We left Medora and headed to Bismarck for a ten night stop. It continued to be very hot, with the heat spell finally ending a few days before we left. When the weather finally changed it went from very hot days to days with beautiful blue skies, pleasant temperatures and cool nights. At last!
Along the way to Bismarck we saw signs of oil drilling, wind turbines and fields of canola and sunflowers.
Several roadside signs warned us to wear masks.
We also passed over the Missouri River where we saw a parade of boats celebrating President Trump.
We took these two pictures from our TV on our local news.
As you know by now, we also like to visit state capitol buildings. Since North Dakota is a new state for us, we had a new capitol building to visit.
This capitol building was very different from others we have visited. Most of them are modeled after the US Capitol with columns and a dome. This capitol looked like an office building. With 19 floors, it was the only high rise building in the city of Bismarck (pop 61,000) and therefore easy to see wherever you are in the area.
The capitol tours were canceled because of the pandemic but we were allowed to take a self guided tour. After having our temperatures taken and answering three questions we were allowed through security. The building, built from 1932-1934, is just as plain on the inside as it is on the outside. Other than a series of photographs on walls on their North Dakota Hall of Fame hallway, there were no other statues, paintings or murals anywhere in the building. The Hall of Fame included Lawrence Welk, Angie Dickinson and Roger Maris to name a few.
We saw the Senate and House of Representatives galleries.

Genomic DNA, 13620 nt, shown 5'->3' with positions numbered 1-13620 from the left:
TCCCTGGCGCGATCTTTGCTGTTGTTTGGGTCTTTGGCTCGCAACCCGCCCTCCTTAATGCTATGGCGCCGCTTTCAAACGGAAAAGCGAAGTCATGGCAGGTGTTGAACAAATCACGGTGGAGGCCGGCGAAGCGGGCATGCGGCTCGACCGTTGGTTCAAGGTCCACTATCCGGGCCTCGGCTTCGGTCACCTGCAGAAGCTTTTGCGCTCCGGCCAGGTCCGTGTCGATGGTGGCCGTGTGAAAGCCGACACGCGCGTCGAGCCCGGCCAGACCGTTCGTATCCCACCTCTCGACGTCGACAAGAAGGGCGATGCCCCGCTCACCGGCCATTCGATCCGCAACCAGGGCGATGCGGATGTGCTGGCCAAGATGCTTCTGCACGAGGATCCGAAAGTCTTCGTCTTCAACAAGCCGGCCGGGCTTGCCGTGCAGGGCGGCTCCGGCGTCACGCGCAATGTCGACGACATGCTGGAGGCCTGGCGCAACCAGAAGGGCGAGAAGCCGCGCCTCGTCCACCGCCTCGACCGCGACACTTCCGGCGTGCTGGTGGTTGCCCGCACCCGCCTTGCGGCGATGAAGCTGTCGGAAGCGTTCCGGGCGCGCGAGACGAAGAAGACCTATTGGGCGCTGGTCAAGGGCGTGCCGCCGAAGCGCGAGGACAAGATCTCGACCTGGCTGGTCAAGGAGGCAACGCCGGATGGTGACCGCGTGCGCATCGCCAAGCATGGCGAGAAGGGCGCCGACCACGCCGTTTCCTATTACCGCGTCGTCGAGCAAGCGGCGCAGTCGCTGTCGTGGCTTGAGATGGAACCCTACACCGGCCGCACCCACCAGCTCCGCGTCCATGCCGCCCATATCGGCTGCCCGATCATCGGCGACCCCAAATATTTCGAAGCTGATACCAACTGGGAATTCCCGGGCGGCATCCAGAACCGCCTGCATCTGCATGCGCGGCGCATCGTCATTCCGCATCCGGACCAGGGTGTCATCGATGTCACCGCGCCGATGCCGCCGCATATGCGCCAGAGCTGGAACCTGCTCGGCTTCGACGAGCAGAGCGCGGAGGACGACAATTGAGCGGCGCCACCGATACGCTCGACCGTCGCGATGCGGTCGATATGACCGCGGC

In the House of Representatives gallery the lighting called “Stars and Moon at Night” was very different.
These two pictures were taken from the 18th floor observation deck.
The elevators doors leading to the observation deck had raised sculptures representing pioneers.
North Dakota was the 39th state (1889), but at the time the seal was designed it was unknown when they would be granted statehood so the seal has 42 stars.
On the grounds of the capitol is a statue of Sacajawea (also spelled Sakakawea, a Lemhi Shoshone woman) and her baby son which was dedicated in 1910.
Mink (Hannah Levings) of the Arikara, Hidatsa, Mandan Nation posed as a model for the statue.
It is believed Sacajawea was sixteen years old when she first met Lewis and Clark in 1804. She was married to a French fur trapper by the name of Charbonneau. Her son was born in 1805 and traveled with her on the Lewis and Clark Expedition. It is believed she died just south of what is now the border of North and South Dakota in December, 1812 at the approximate age of 25 (believed to happen during childbirth). We recently learned that William Clark adopted Sacajawea’s son and they lived in St Louis.
Next up: Bismarck Pt 2